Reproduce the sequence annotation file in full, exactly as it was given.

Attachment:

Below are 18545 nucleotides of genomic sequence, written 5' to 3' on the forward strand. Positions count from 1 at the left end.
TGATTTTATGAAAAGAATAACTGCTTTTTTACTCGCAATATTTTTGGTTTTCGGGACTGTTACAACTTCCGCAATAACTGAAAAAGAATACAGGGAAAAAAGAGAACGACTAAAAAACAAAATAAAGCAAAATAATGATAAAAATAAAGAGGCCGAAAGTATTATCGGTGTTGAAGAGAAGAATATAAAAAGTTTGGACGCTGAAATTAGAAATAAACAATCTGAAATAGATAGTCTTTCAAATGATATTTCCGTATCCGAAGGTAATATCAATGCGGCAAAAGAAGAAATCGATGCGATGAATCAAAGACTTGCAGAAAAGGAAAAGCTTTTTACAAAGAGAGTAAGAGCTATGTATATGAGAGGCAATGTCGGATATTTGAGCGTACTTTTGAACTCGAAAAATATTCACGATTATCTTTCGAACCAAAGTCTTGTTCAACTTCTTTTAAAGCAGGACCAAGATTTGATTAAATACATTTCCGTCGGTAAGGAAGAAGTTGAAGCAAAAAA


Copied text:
Below are 18545 nucleotides of genomic sequence, written 5' to 3' on the forward strand. Positions count from 1 at the left end.
TGATTTTATGAAAAGAATAACTGCTTTTTTACTCGCAATATTTTTGGTTTTCGGGACTGTTACAACTTCCGCAATAACTGAAAAAGAATACAGGGAAAAAAGAGAACGACTAAAAAACAAAATAAAGCAAAATAATGATAAAAATAAAGAGGCCGAAAGTATTATCGGTGTTGAAGAGAAGAATATAAAAAGTTTGGACGCTGAAATTAGAAATAAACAATCTGAAATAGATAGTCTTTCAAATGATATTTCCGTATCCGAAGGTAATATCAATGCGGCAAAAGAAGAAATCGATGCGATGAATCAAAGACTTGCAGAAAAGGAAAAGCTTTTTACAAAGAGAGTAAGAGCTATGTATATGAGAGGCAATGTCGGATATTTGAGCGTACTTTTGAACTCGAAAAATATTCACGATTATCTTTCGAACCAAAGTCTTGTTCAACTTCTTTTAAAGCAGGACCAAGATTTGATTAAATACATTTCCGTCGGTAAGGAAGAAGTTGAAGCAAAAAA